In 1947, after rocking the rigid University of Chicago boat by “speaking without a permit,” Emanuel Bronner found himself in an Illinois insane asylum. Six months later, with a series of shock treatments under his belt, he escaped and headed for Los Angeles, Calif.

It was here that Emanuel began making his liquid Castile peppermint soap under the name, “Dr. Bronner’s Magic Soaps.” (He didn’t have a doctorate degree but took the title anyway.)

World War II had just ended. Increasingly, people were drawn to his lectures at L.A.’s Pershing Square. They were intrigued with his call for people of all races and religions to unite within an “All-One” world.

We are all brothers and sisters,” he would shout with his sharp, staccato German accent, arms flailing, “and we should take care of each other and Spaceship Earth!

At these events he would sell his spirit-tingling peppermint soap to listeners. But then he realized many people were taking his soap without staying for his lectures.

Undaunted, he crammed his message (he called it his “Moral ABC”) into what eventually became 30,000-word rants on each soap label.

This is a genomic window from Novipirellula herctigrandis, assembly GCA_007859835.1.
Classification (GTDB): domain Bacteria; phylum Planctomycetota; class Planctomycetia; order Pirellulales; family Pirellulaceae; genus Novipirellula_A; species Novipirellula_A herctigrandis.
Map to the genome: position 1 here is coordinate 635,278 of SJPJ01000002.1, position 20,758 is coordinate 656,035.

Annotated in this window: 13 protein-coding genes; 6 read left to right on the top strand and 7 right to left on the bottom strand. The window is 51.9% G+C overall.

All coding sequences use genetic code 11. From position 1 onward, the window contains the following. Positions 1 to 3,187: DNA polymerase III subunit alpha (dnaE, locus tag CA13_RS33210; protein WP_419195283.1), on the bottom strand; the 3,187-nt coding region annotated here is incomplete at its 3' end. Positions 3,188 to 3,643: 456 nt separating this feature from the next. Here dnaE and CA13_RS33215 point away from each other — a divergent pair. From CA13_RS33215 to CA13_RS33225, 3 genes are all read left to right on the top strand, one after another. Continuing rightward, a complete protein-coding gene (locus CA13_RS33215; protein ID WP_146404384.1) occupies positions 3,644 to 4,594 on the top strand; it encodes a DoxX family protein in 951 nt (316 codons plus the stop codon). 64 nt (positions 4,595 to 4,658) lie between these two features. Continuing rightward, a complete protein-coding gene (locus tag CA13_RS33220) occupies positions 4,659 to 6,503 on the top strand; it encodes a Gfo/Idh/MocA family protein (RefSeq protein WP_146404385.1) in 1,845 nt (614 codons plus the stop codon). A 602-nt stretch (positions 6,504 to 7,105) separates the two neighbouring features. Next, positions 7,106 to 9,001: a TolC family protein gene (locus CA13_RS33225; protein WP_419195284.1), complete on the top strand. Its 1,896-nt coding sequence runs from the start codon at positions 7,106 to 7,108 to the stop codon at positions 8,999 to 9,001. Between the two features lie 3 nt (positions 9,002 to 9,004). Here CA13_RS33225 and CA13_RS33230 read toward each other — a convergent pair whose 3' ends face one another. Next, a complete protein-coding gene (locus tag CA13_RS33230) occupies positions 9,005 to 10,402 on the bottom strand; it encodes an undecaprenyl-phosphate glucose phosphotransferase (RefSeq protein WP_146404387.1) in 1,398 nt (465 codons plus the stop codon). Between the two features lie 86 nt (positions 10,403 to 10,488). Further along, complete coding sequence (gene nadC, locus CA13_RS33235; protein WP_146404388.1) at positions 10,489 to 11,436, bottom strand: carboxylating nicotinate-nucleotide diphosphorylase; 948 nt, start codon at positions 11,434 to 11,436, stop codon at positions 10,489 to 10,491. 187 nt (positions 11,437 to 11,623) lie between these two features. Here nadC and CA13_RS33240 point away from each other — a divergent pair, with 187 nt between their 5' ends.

It was quintessential Dr. Bronner.

Thus was born the unique “Dr Bronner’s Magic Soap” brand: Noisy labels about uniting the world hugging fabulous soap to clean it with.

The missing link in Dr. Bronner’s triple bottom line

By now we all know about the three pillars of the triple bottom line … where people, the planet and profits are given equal value. This is a recent term. And for most companies, the hitch is giving people and the planet equal footing with profits.

But Dr. Bronner’s Magic Soaps walked a different walk.

In the decades before his sons came on board, Emanuel Bronner’s concern for people and the planet took precedence over profits.

In that regard, he had a problem. It wasn’t because his soaps weren’t selling. They were. It was because….

Well, watch this video and discover why. It’ll make you smile:

The story of Poverty-$18,000, as told by Ralph Bronner:

So in the early 80s, Dr. Bronner’s giving spirit and casual business management almost brought the company to a standstill.

Up to that point, he hadn’t really been running a business. He’d been running a cause. Even with annual soap sales of around $1 million, his focus was elsewhere. The business results were devastating.

But son Jim stepped up to the plate. And working with his brother Ralph and wife Trudy … slowly but surely … the business began to flourish.

The year 1997 was hard for the family. Dr. Bronner died after a long illness. And a little over a year later, tragically, cancer took Jim.

Rallying to the need, grandsons David and Michael joined up. And together with their mother and uncle, they now run a company that’s more profitable than ever:

  • In 2011, sales topped $44 million